JESSE F. DEES, PHD
Jackson, Miss.

I AM THRILLED AND RELIEVED to have read in May's Monitor that the incongruence between the cost of a doctoral education and the wages associated with postdoctoral experience are finally being addressed, yet I believe the problem extends well beyond the postdoc year. Like many others, I made the choice to borrow money for my education. Fortunately, I have received postdoctoral supervision in my current job at a reasonable wage. Unfortunately, entry level salaries are still not high enough to compensate for my loans accrued during graduate school. I struggle to make monthly school loan payments. My training program and my experience as a psychologist have served me well. I believe that I am employable in a variety of settings. I would never trade my training or my experience.

What I may be forced to trade (in order to pay my loans before retirement) is the work environment in which I use my skills. More than ever there is a need for competent clinicians to practice psychology in schools, hospitals, prisons and private settings, not to mention the need for strong instructors, mentors and researchers in academic settings; however, the motivation to remain in those settings is tested when it is difficult to pay student loans on low salaries. I believe that it's important for the commission to address this issue in addition to tackling concerns about the postdoctoral supervision year. I know that I have plenty of company among new psychologists when I discuss this tough issue.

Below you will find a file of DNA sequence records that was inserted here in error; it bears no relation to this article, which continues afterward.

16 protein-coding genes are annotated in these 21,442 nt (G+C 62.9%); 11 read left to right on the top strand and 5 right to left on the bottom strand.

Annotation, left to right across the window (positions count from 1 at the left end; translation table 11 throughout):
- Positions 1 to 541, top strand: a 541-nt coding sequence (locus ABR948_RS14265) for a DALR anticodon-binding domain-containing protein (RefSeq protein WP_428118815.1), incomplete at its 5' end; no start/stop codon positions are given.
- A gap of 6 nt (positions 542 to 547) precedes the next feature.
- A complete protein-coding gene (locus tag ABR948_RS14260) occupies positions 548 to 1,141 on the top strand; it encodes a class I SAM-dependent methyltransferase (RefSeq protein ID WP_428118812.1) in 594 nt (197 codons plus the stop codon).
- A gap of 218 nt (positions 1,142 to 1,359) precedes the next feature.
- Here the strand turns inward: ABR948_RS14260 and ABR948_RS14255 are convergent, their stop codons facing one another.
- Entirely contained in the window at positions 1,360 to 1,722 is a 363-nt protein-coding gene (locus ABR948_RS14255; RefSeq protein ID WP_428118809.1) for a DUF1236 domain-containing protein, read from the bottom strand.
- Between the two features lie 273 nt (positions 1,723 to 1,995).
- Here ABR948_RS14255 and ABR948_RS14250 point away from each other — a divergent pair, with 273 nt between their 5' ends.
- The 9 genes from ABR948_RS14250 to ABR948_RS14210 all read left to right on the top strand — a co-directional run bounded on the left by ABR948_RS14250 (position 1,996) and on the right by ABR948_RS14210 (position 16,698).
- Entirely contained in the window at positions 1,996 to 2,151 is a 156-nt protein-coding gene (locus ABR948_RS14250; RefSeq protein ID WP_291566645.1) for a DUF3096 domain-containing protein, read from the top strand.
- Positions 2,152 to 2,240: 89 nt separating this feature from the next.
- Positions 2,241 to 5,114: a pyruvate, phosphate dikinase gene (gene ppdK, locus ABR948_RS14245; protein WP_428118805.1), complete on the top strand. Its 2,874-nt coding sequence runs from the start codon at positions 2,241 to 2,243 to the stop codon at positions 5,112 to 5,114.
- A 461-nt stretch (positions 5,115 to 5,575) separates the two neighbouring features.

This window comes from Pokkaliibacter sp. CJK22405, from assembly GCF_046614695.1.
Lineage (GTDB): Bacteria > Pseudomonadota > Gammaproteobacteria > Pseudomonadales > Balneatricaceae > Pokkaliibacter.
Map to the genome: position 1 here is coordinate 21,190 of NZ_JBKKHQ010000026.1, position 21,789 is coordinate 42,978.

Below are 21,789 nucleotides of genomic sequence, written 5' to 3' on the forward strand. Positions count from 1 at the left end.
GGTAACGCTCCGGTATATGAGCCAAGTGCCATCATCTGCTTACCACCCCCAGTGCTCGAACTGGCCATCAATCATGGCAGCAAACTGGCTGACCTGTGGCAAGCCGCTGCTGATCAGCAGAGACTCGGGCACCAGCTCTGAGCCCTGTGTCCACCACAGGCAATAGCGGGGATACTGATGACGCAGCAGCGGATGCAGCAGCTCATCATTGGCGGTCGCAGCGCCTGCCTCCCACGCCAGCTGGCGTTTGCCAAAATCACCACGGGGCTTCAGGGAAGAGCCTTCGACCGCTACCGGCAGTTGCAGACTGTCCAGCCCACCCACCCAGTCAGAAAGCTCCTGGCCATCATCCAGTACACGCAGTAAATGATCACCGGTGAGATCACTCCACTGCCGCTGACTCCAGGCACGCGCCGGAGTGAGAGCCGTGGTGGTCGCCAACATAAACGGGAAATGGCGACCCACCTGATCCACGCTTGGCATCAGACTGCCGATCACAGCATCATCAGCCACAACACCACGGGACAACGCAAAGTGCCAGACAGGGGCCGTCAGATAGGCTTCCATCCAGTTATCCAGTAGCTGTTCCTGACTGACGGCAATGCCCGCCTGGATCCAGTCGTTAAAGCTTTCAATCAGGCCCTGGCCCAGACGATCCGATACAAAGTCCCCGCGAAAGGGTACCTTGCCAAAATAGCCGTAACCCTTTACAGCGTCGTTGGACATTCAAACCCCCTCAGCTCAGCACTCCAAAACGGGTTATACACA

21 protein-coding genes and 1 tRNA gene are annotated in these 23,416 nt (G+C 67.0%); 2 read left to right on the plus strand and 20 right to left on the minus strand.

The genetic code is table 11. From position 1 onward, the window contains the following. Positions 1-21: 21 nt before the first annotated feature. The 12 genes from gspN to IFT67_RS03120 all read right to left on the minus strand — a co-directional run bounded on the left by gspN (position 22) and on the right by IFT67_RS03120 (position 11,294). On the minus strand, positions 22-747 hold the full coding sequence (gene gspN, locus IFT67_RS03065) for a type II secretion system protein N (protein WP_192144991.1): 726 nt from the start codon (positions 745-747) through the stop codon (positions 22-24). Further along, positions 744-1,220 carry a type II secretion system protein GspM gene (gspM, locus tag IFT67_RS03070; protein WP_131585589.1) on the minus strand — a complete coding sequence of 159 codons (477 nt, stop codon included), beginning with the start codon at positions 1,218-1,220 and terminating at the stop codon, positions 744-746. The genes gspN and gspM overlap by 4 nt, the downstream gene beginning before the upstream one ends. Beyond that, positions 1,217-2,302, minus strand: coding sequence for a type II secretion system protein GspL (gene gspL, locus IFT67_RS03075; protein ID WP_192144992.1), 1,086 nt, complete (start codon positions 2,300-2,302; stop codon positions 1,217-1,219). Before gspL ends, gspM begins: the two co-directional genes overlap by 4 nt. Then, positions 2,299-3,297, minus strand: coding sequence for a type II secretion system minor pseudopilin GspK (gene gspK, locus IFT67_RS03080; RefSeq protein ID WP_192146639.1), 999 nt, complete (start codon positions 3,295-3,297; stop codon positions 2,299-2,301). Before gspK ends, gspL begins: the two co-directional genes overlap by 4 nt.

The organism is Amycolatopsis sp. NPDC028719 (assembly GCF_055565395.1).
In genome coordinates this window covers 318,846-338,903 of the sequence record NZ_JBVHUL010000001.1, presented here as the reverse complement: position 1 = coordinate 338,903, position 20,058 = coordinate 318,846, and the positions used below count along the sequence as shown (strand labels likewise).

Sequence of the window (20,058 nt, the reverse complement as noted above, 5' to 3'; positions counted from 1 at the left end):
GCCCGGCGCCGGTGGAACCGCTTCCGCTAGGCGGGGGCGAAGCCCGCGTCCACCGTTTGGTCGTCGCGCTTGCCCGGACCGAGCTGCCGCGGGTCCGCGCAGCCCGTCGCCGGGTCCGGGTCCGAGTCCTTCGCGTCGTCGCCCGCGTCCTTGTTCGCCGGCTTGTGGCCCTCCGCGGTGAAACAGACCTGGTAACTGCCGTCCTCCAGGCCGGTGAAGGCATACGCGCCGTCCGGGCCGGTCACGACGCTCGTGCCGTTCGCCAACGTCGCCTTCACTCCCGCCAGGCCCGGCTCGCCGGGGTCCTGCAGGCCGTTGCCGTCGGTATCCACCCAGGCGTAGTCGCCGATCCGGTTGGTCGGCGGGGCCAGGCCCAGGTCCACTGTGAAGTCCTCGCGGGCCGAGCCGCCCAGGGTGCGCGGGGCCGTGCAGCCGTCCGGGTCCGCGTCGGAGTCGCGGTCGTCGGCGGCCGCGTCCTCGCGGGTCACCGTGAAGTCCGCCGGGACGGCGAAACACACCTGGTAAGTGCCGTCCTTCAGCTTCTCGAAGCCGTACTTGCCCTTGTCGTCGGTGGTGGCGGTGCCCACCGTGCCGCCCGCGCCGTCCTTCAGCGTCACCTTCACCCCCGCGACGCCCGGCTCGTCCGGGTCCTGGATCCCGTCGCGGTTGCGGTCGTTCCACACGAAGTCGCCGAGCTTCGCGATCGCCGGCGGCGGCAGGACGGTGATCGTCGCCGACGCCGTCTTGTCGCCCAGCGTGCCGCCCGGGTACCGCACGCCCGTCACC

MARY M. HARTLEY, PHD
Denver

MY REACTION TO "THE POSTdoc trap" is not the popular or politically correct one. As someone completing my PsyD soon, I am tired of hearing about people who can't find postdocs, can't get licensed, and can't pay their loans back. We cannot blame our training programs for being ill prepared for the postdoc/job search, as we are responsible for our own futures. What my training programs failed to provide me with, I learned on my own. I joined every professional organization that I could. I listened intently to every experienced psychologist willing to talk. I was amazed at how many postdocs are available when you are aggressive, pool together resources, and put yourself out there, even in geographically desirable, saturated marketplaces. They may not be advertised, but the opportunities are there! Myself and all of my colleagues were able to secure formal postdoc positions and received multiple offers.